Official Report (Hansard)

Session: 2011/2012

Date: 02 May 2012

PDF version of this report (188.9 kb)

Committee for the Office of the First Minister and deputy First Minister

 

OFMDFM Opening Budget 2012-13

 

The Chairperson: Briefing us today from the Office of the First Minister and deputy First Minister (OFMDFM) are Stephen Boyd and Gavin Patrick.  You are both very welcome.  If it pleases you, we will listen to your briefing, and then perhaps you will take some questions.

 

Mr Stephen Boyd (Office of the First Minister and deputy First Minister): Good afternoon.  The Department has an opening budget allocation of £90·2 million for the current year, which is £0·4 million higher than the opening budget position for 2011-12.  That comprises £80 million current expenditure and £10·1 million capital expenditure.  On top of that, the Department of Finance and Personnel (DFP) is holding centrally £28 million for the social investment fund and £5·7 million for the childcare fund.  Currently, no funding is allocated to the social protection fund.  Officials will develop proposals for Ministers later in the year.  Those proposals may require us to bid in the monitoring round process for the social protection funds.

 

The Department has been set a formal target to deliver savings of £3·8 million, £6·9 million, £10·3 million and £13·8 million over the comprehensive spending review (CSR) period of 2011-15.  The Department delivered its savings target for 2011-12 and has developed a series of savings delivery plans to deliver those savings and provide additional spending capacity for priority programmes within the constraints of Budget 2010 allocations.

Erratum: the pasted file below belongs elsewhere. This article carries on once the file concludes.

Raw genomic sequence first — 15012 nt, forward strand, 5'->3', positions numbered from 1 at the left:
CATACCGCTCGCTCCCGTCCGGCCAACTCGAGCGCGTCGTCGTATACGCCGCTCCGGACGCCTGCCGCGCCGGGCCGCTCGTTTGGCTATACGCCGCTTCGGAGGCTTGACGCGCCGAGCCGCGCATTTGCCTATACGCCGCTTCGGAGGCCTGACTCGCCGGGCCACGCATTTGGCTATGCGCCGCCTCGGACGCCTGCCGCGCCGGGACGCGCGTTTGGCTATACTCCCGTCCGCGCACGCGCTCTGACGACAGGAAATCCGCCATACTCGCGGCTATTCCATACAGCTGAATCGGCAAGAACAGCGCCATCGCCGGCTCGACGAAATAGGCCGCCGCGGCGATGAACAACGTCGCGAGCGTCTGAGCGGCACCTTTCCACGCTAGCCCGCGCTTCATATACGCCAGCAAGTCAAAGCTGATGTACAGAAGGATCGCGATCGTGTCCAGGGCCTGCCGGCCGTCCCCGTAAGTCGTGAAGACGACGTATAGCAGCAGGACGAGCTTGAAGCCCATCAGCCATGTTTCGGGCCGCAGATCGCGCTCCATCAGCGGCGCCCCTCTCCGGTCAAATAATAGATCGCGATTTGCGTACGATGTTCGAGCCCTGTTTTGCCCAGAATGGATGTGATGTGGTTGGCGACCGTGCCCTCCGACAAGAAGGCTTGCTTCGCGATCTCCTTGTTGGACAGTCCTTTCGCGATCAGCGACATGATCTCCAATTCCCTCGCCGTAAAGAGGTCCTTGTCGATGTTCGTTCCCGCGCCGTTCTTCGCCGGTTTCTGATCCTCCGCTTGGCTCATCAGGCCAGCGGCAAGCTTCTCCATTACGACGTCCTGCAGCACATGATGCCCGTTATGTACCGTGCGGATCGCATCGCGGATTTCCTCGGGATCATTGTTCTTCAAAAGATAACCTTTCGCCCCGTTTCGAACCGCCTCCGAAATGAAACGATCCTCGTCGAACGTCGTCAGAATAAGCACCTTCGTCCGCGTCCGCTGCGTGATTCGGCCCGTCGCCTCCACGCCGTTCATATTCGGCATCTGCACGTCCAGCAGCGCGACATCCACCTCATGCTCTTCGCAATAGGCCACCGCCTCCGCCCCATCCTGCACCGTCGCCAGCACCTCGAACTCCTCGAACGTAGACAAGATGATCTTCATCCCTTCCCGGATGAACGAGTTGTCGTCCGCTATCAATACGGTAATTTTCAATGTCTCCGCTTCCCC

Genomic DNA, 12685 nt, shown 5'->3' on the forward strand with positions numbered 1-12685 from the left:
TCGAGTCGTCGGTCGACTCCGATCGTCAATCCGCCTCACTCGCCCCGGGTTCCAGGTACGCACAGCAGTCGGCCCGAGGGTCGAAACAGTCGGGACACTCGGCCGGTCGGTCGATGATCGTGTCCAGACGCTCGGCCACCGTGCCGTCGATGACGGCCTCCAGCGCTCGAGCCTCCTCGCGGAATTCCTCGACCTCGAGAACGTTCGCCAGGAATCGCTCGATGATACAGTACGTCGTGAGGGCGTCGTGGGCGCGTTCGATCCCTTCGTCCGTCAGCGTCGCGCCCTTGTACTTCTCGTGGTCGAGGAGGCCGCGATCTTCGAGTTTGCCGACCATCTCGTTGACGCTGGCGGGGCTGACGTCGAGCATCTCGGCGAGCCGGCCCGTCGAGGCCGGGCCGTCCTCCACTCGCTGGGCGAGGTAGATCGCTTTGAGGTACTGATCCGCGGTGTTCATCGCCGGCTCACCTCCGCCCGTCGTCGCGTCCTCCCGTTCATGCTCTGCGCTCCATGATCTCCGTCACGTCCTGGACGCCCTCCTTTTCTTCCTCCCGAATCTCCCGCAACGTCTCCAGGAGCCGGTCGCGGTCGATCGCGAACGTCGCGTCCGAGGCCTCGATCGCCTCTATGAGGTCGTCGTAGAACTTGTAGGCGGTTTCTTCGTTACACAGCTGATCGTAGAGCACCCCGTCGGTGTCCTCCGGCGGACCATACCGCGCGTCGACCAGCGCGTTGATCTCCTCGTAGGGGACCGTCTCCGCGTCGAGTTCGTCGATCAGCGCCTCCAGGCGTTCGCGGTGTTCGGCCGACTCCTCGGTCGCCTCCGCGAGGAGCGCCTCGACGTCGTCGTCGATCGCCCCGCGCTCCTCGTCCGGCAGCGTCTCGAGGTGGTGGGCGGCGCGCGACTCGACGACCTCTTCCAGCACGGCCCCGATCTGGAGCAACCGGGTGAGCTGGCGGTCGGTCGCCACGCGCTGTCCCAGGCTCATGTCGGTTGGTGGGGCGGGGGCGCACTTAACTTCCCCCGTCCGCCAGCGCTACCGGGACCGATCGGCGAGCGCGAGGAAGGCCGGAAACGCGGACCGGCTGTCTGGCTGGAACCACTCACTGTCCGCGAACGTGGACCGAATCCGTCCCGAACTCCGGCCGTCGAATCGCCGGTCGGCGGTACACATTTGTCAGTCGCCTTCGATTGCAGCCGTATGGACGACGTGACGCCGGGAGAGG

We will come back to the Committee on 30 May with the Department's June monitoring round proposals.

 

The Chairperson: Thank you very much.  Looking at your draft opening budget 2012-13, towards the end I see "Strategic Investment & Regeneration Directorate" — is that the Strategic Investment Board or is it broader than that?

 

Mr Boyd: Yes, it is mainly manned under Tim Losty.  It is to do with all the military sites, including Ilex, the Crumlin Road jail, and Maze/Long Kesh.

 

The Chairperson: So, it is not the Strategic Investment Board?

 

Mr Boyd: Yes, that would be in there.

 

The Chairperson: I do not know whether you heard our discussion earlier:  we suspect there may be some discrepancy between sites that were gifted to OFMDFM and those that went through other Departments.

 

Mr Boyd: The majority of the sites were gifted to OFMDFM.  Lisanelly in Omagh went to the Department of Education and Fort George is under the Department for Social Development (DSD).  I believe DSD paid for Fort George.

 

The Chairperson: Although between the Ministry of Defence (MOD) and DSD owning it, it went to the harbour commissioners.

 

Mr Boyd: Yes.

 

The Chairperson: That may be beyond your specific area of work.